Now that our insurance company finally decided to join the 21st century and cover breastpumps and accessories, I took full advantage. My old breastpump had definitely seen better days, and I wasn't looking to drop a few hundred on a fancy schmancy new pump. However, since everything from the pump, to bottles, to accessories (such as tubing and membranes) was going to be covered 100%, it seemed foolish to not take advantage. I got the necessary prescription from my midwife, and immediately jumped on Pinterest to read review after review from pumping mamas on the best breastpump out there. I eventually decided on the Medela Freestyle pump, and snagged the very last one at Target. Can I get an AMEN??
4. Appropriate postpartum recovery
I read an article not too long ago about how harsh American is on new mothers. You name it, it's there: the expectation that you'll jump right back into your normal routine after giving birth, including but not limited to Julia Child-approved meals, a spotless house, older children who are perfectly groomed and well-behaved, boundless energy, a bikini-ready body...you name it. It's ridiculous, it's unhealthy, and the simple fact of the matter is that no woman on the planet can pull that kind of routine off without the help of a full-time housekeeper, nanny, personal trainer, personal chef...you get the picture. I will be the first to admit I was very guilty of falling into this trap after I gave birth to Tony. Despite having a long and difficult labor and delivery, and not feeling well at all once we returned home, I was bound and determined to put Super Nanny and Martha Stewart to shame. A few hours after coming home from the hospital, I nursed Tony, gave him to Will for snuggles on the couch, and immediately set off to Babies 'R Us and the grocery store. Why? I still don't know. Granted, we needed groceries, but there was no reason I couldn't have taken Will up on his offer to go food shopping for me. I remember standing in the produce aisle, swaying back and forth, and trying to focus on the broccoli so I wouldn't pass out. It was way too much, way too soon, and I paid dearly for it later.
When Alessandra was born, I was *slightly* better about taking care of myself, but I still felt guilty that my mom and Will were basically running the house. To be clear, all of this pressure, all of these expectations were mine and mine only. No one ever made me feel like I should be "pulling my weight," or doing anything besides recovering, nursing, and bonding with the new baby. I fell into the trap of trying to be Super Mom, and as a result, my mental and physical health suffered. I have zero plans this time around to do anything except stay in bed for a few days, take postpartum herbal baths in our glorious tub, snuggle and nurse our new baby, read books and comfy with Tony and Alessandra, and eat good, healthy food (that won't be prepared by me). I owe it to myself and our new baby to recover properly, and not overdo it and go five steps backwards.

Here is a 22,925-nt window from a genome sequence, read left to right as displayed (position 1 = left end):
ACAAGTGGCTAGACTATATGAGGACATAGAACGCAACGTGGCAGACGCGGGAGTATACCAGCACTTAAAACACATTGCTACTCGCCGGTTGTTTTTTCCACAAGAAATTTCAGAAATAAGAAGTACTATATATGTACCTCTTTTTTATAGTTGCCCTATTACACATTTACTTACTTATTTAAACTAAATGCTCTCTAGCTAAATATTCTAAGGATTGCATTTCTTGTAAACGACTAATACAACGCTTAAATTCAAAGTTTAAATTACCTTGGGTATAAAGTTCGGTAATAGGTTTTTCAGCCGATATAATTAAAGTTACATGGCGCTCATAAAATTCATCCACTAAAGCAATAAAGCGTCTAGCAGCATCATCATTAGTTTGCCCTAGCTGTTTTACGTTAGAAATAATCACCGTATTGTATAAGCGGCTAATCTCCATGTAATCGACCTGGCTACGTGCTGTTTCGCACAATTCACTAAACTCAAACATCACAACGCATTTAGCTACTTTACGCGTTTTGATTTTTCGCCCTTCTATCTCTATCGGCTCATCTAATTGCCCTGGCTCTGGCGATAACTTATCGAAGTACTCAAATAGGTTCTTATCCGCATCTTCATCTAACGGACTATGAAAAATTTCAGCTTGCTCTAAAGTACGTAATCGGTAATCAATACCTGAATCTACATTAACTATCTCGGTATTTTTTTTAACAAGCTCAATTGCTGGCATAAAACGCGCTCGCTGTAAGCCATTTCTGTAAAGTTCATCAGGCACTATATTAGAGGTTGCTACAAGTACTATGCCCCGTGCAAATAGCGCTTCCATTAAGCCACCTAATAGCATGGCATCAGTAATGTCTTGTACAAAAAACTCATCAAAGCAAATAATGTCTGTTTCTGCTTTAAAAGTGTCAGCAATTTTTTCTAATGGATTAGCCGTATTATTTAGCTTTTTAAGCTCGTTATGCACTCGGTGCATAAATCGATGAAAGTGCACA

When we were attending Mass in Shreveport, I remember a homily given by a visiting priest. He was speaking about the sisters Mary and Martha, and how their roles defined them. I've always seen myself as more of a Martha; bound and determined to make sure the house is running smoothly, our guests are entertained and comfortable, good food is always prepared and ready, and everyone around me is well taken care of. I'll never forget, though, that this priest emphasized the importance of BOTH roles; there is a time to be Martha and make sure everything gets done, but there's also a time to be Mary. It's just as important to sit and listen, to spend time with your family and guests, and not hop up every two minutes asking if you can get anyone anything. There's wisdom and value to be had in the roles of both women, and one isn't better than the other.
I definitely plan on embracing my "Mary" role for a while after the new baby arrives. :)